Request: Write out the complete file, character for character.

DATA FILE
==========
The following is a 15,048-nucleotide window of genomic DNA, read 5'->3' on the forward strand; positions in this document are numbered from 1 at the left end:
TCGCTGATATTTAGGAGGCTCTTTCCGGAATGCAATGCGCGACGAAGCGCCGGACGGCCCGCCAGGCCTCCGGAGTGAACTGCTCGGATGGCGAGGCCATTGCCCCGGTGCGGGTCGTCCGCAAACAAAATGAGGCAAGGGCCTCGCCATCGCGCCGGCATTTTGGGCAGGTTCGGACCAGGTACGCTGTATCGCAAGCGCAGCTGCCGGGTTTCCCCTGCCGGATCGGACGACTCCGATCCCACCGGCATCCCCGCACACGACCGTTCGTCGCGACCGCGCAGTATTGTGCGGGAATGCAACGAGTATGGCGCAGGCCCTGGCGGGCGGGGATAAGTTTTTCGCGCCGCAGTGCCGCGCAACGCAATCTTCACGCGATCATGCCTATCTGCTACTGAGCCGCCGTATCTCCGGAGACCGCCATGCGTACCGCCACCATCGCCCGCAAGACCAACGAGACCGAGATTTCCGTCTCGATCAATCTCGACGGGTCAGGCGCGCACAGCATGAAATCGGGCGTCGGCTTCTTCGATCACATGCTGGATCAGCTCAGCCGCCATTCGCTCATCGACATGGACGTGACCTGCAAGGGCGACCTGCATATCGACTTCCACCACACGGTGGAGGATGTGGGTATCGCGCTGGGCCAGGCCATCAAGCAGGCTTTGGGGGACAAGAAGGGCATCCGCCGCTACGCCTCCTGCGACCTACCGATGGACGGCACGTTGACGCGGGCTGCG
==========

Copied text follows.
The following is a 15,048-nucleotide window of genomic DNA, read 5'->3' on the forward strand; positions in this document are numbered from 1 at the left end:
TCGCTGATATTTAGGAGGCTCTTTCCGGAATGCAATGCGCGACGAAGCGCCGGACGGCCCGCCAGGCCTCCGGAGTGAACTGCTCGGATGGCGAGGCCATTGCCCCGGTGCGGGTCGTCCGCAAACAAAATGAGGCAAGGGCCTCGCCATCGCGCCGGCATTTTGGGCAGGTTCGGACCAGGTACGCTGTATCGCAAGCGCAGCTGCCGGGTTTCCCCTGCCGGATCGGACGACTCCGATCCCACCGGCATCCCCGCACACGACCGTTCGTCGCGACCGCGCAGTATTGTGCGGGAATGCAACGAGTATGGCGCAGGCCCTGGCGGGCGGGGATAAGTTTTTCGCGCCGCAGTGCCGCGCAACGCAATCTTCACGCGATCATGCCTATCTGCTACTGAGCCGCCGTATCTCCGGAGACCGCCATGCGTACCGCCACCATCGCCCGCAAGACCAACGAGACCGAGATTTCCGTCTCGATCAATCTCGACGGGTCAGGCGCGCACAGCATGAAATCGGGCGTCGGCTTCTTCGATCACATGCTGGATCAGCTCAGCCGCCATTCGCTCATCGACATGGACGTGACCTGCAAGGGCGACCTGCATATCGACTTCCACCACACGGTGGAGGATGTGGGTATCGCGCTGGGCCAGGCCATCAAGCAGGCTTTGGGGGACAAGAAGGGCATCCGCCGCTACGCCTCCTGCGACCTACCGATGGACGGCACGTTGACGCGGGCTGCG